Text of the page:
After I saw the exhibit, I hurriedly posted my unedited, unfiltered thoughts on Facebook and Instagram, as one does:
The clouds have darkened. And the neon sign on the museum reads, “Everything Is Going To Be Alright,” and the opposing neon sign across the road flashes, “There Will Be No Miracles Here,” and the Domain Da Saissac cabernet is heavenly and full-bodied like the women in Raphealite paintings, that Raphealite beauty, that every-era beauty redefined, male gaze and all that shit, but the contradictions: I find myself believing both ideas: no miracles, everything will be alright...if you clap, you can save her.
I'm currently crafting an essay on Saville’s exhibit (still processing) and hoping to include some new work by a young male artist who is tackling the subject of the perception of the obese male body.
In the meantime, who the hell am I and why am I writing about art?
I don’t write about art from a critical standpoint, but from one of appreciation and passion. I’ve no formal training and have as much academic language to describe art as I do wine, though I indulge in both of them regularly. My love of art stems from childhood experiences of lying on the carpet of my grandmother’s living room, staring at the paintings my mother made as a teenager, proudly hung on the walls. I imagined her as a young artist and admired the details of her still life, as well as the figurative painting of her and her best friend playing on a teeter-totter. Years later I would discover that her biological father was also a painter. My interest in finding out more about him led me further down the path of art appreciation. Eventually, my mother would give me a stack of letters sent between my grandmother and grandfather after he had left her and my mother to travel the world (and escape child support). In his flamboyant cursive he revealed, “I’m an artist. I can’t live a traditional life.” In a postcard sent from the 1938 World’s Fair he taunted her further by writing, “You should really see this someday,” knowing she didn’t have the same opportunities and freedom of movement that he (and society) gifted to himself.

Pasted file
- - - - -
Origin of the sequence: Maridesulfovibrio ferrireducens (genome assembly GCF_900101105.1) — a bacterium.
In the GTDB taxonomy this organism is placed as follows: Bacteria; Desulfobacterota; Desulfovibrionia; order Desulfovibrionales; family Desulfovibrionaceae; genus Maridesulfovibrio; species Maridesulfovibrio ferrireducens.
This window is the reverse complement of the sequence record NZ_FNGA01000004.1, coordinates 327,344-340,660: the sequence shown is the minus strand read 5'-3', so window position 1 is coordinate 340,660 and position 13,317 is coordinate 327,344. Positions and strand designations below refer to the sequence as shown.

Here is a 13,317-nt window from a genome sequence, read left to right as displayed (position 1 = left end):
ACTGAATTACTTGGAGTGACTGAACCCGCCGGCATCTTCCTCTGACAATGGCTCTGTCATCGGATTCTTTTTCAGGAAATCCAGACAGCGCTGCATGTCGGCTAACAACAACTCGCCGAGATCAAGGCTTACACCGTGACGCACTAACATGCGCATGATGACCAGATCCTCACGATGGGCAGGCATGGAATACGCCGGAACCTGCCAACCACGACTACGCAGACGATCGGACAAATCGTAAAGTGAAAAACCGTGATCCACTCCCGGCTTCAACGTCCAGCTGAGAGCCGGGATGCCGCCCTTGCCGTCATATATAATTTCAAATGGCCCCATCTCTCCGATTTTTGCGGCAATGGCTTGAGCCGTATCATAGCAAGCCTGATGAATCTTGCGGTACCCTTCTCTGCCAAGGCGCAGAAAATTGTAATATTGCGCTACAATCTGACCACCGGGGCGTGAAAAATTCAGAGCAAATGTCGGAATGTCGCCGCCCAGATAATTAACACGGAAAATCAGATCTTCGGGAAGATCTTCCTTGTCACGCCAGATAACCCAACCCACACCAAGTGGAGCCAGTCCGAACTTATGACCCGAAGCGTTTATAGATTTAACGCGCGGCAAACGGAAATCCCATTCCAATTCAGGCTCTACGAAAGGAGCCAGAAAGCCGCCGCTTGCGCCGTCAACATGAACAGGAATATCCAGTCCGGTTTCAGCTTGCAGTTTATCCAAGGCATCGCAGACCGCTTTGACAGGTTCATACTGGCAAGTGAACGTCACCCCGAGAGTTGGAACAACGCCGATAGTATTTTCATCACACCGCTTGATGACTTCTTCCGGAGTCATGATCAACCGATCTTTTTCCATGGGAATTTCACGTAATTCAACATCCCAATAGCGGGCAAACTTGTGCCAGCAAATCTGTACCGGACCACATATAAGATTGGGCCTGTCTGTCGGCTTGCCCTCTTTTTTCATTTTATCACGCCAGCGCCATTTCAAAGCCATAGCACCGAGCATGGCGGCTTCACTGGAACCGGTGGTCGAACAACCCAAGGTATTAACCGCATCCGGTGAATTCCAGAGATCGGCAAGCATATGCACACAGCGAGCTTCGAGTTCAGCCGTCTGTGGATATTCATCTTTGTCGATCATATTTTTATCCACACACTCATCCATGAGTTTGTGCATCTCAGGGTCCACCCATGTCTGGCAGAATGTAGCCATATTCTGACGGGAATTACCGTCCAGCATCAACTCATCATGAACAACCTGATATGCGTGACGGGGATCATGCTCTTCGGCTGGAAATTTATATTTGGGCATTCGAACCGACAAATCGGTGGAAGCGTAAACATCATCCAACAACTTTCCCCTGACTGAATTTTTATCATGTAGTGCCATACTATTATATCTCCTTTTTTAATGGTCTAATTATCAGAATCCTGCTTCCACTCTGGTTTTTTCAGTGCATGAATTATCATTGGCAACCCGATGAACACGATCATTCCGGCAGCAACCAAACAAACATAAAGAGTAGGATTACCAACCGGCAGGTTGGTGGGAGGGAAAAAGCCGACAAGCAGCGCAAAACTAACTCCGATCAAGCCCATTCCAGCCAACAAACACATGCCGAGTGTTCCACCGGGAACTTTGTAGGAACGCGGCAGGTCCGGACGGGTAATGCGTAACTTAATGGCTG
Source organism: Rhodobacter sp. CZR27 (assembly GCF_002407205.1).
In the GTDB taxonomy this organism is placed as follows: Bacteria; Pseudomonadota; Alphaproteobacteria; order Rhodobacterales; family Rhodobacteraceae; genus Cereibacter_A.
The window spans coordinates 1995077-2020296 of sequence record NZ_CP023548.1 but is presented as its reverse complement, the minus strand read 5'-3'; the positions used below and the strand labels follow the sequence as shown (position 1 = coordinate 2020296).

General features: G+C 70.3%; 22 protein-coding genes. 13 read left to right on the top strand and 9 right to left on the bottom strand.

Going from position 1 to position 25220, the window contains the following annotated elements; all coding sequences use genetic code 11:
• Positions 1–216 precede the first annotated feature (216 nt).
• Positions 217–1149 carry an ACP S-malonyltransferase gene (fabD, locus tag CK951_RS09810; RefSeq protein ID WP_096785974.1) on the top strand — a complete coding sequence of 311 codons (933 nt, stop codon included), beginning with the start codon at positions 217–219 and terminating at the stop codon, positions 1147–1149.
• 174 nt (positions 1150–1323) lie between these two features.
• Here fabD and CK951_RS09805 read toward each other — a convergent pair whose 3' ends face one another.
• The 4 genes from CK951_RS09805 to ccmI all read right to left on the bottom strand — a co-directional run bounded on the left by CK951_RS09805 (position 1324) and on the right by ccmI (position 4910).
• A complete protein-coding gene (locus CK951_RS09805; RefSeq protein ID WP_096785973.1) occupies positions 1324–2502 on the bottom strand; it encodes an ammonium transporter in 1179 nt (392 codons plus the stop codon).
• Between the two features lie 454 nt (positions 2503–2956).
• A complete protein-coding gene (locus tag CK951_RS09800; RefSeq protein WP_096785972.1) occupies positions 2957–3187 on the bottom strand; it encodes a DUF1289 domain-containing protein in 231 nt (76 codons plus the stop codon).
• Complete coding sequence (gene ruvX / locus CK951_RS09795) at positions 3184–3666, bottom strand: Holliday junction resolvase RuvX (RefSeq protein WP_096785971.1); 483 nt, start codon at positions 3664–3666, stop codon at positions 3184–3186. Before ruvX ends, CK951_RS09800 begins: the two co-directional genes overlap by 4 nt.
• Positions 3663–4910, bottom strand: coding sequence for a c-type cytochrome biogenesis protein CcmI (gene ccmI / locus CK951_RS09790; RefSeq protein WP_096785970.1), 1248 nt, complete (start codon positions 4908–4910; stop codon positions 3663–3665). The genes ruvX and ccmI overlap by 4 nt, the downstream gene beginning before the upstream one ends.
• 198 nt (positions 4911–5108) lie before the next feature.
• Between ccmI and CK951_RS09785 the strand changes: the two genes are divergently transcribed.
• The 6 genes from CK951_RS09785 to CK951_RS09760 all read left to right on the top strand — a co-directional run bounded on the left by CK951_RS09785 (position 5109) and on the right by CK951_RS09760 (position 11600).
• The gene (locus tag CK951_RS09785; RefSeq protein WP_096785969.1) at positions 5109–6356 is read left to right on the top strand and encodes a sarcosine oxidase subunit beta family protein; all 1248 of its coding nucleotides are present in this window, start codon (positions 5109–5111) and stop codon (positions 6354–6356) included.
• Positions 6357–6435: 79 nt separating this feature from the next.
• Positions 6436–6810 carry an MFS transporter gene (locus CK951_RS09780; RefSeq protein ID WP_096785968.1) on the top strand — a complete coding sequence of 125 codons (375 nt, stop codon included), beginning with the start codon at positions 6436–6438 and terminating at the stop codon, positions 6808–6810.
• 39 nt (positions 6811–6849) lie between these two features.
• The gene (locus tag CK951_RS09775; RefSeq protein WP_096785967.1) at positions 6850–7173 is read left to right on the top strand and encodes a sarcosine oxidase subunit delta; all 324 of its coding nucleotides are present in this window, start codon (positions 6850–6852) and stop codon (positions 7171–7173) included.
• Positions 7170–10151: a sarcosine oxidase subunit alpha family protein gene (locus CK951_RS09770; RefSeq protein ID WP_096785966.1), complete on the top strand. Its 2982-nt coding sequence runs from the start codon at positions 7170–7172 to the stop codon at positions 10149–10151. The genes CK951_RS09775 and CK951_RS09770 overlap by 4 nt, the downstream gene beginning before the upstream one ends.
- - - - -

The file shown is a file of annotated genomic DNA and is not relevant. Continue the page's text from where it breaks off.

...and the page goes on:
My grandfather’s words ignited in me a question that has burned ever since: what about the woman artist?
In my play The Killing Jar, I write about two ex-patriot artists living in the Philippines—one male, one female—and how their lives, artistically and otherwise, hold similarities under differing constraints (societal, egotistical, economical, etc.). Researching for the play deepened my already strong passion for art and eventually led me into exploring the possibility of writing about it in other ways.
By the way, my mother’s figurative painting went to my sister.
She gave me the still life.
I still sit and stare at it.